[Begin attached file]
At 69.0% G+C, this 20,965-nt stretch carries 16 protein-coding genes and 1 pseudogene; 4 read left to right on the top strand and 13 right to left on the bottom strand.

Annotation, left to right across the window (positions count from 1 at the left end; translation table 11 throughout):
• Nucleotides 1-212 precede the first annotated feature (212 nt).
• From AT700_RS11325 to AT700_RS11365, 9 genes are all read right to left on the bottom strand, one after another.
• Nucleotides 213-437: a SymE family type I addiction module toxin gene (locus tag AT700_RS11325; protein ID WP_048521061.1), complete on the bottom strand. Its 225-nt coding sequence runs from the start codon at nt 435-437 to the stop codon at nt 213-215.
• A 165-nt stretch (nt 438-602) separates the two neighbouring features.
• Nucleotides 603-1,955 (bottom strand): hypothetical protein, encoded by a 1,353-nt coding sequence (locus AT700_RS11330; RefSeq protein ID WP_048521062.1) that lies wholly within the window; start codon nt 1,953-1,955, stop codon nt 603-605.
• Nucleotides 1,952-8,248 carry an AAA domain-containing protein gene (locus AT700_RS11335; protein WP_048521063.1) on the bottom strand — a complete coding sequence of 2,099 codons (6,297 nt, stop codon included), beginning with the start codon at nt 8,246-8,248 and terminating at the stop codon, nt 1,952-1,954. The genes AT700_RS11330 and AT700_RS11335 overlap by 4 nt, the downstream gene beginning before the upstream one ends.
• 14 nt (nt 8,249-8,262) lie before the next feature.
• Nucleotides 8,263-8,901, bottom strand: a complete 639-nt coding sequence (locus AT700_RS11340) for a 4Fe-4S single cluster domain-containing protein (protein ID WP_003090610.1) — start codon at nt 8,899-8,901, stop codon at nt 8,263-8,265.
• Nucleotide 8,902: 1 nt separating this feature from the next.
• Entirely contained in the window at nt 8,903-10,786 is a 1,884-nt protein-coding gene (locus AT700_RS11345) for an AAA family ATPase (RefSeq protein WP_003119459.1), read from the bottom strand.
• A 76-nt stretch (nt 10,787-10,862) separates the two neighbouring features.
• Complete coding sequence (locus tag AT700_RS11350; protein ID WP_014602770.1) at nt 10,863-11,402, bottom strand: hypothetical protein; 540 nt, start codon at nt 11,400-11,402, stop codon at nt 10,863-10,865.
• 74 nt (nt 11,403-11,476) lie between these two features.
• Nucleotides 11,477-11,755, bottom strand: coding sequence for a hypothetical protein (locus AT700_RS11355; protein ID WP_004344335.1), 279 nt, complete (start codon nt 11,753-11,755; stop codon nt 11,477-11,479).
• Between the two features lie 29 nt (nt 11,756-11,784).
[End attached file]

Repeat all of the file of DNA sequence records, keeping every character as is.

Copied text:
At 69.0% G+C, this 20,965-nt stretch carries 16 protein-coding genes and 1 pseudogene; 4 read left to right on the top strand and 13 right to left on the bottom strand.

Annotation, left to right across the window (positions count from 1 at the left end; translation table 11 throughout):
• Nucleotides 1-212 precede the first annotated feature (212 nt).
• From AT700_RS11325 to AT700_RS11365, 9 genes are all read right to left on the bottom strand, one after another.
• Nucleotides 213-437: a SymE family type I addiction module toxin gene (locus tag AT700_RS11325; protein ID WP_048521061.1), complete on the bottom strand. Its 225-nt coding sequence runs from the start codon at nt 435-437 to the stop codon at nt 213-215.
• A 165-nt stretch (nt 438-602) separates the two neighbouring features.
• Nucleotides 603-1,955 (bottom strand): hypothetical protein, encoded by a 1,353-nt coding sequence (locus AT700_RS11330; RefSeq protein ID WP_048521062.1) that lies wholly within the window; start codon nt 1,953-1,955, stop codon nt 603-605.
• Nucleotides 1,952-8,248 carry an AAA domain-containing protein gene (locus AT700_RS11335; protein WP_048521063.1) on the bottom strand — a complete coding sequence of 2,099 codons (6,297 nt, stop codon included), beginning with the start codon at nt 8,246-8,248 and terminating at the stop codon, nt 1,952-1,954. The genes AT700_RS11330 and AT700_RS11335 overlap by 4 nt, the downstream gene beginning before the upstream one ends.
• 14 nt (nt 8,249-8,262) lie before the next feature.
• Nucleotides 8,263-8,901, bottom strand: a complete 639-nt coding sequence (locus AT700_RS11340) for a 4Fe-4S single cluster domain-containing protein (protein ID WP_003090610.1) — start codon at nt 8,899-8,901, stop codon at nt 8,263-8,265.
• Nucleotide 8,902: 1 nt separating this feature from the next.
• Entirely contained in the window at nt 8,903-10,786 is a 1,884-nt protein-coding gene (locus AT700_RS11345) for an AAA family ATPase (RefSeq protein WP_003119459.1), read from the bottom strand.
• A 76-nt stretch (nt 10,787-10,862) separates the two neighbouring features.
• Complete coding sequence (locus tag AT700_RS11350; protein ID WP_014602770.1) at nt 10,863-11,402, bottom strand: hypothetical protein; 540 nt, start codon at nt 11,400-11,402, stop codon at nt 10,863-10,865.
• 74 nt (nt 11,403-11,476) lie between these two features.
• Nucleotides 11,477-11,755, bottom strand: coding sequence for a hypothetical protein (locus AT700_RS11355; protein ID WP_004344335.1), 279 nt, complete (start codon nt 11,753-11,755; stop codon nt 11,477-11,479).
• Between the two features lie 29 nt (nt 11,756-11,784).